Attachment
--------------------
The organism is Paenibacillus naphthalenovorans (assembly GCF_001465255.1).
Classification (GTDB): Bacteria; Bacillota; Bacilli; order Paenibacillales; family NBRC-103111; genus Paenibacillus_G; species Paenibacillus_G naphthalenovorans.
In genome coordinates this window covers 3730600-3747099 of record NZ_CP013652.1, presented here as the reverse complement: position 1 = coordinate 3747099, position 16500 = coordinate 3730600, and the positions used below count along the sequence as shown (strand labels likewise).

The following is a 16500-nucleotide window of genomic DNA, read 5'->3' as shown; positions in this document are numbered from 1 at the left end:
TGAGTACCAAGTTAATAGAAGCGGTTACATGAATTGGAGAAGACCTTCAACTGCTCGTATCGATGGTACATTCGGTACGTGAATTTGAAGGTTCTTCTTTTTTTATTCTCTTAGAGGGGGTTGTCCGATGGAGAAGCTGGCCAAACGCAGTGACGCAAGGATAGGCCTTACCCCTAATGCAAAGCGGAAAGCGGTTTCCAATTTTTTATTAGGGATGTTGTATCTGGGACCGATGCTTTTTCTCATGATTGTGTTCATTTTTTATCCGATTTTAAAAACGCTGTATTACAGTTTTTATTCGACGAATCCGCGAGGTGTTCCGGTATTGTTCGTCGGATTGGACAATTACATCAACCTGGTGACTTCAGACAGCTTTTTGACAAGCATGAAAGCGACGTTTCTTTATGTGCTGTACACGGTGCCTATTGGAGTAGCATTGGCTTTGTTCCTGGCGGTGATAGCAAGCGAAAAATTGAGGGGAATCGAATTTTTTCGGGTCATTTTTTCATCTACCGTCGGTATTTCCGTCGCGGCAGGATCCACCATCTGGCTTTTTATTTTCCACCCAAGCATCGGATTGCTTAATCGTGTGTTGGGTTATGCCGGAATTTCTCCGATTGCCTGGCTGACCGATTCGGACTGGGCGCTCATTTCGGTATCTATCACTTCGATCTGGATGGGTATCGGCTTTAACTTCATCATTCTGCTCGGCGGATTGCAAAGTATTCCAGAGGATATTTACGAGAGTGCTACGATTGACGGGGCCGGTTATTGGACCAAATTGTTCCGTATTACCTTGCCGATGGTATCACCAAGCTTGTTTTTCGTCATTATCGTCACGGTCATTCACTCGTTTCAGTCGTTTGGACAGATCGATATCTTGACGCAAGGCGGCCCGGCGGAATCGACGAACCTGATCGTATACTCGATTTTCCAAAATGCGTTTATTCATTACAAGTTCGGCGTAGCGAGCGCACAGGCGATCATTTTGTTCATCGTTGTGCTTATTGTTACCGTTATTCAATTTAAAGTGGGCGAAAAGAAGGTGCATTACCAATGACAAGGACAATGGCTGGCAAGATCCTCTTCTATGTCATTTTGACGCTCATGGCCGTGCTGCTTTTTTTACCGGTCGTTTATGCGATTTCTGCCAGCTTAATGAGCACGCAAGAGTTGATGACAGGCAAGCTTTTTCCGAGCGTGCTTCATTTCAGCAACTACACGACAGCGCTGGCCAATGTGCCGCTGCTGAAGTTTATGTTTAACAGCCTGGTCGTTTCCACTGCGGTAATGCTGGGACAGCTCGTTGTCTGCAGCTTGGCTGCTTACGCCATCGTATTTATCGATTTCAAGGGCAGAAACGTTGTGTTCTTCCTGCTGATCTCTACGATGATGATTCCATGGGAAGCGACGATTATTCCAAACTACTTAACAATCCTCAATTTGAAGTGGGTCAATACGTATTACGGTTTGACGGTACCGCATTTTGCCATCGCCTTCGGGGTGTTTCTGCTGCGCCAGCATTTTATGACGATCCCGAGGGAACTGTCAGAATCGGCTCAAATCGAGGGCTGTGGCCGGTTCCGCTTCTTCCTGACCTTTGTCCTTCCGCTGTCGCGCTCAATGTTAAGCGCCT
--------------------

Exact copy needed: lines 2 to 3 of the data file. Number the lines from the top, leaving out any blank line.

Classification (GTDB): Bacteria; Bacillota; Bacilli; order Paenibacillales; family NBRC-103111; genus Paenibacillus_G; species Paenibacillus_G naphthalenovorans.
In genome coordinates this window covers 3730600-3747099 of record NZ_CP013652.1, presented here as the reverse complement: position 1 = coordinate 3747099, position 16500 = coordinate 3730600, and the positions used below count along the sequence as shown (strand labels likewise).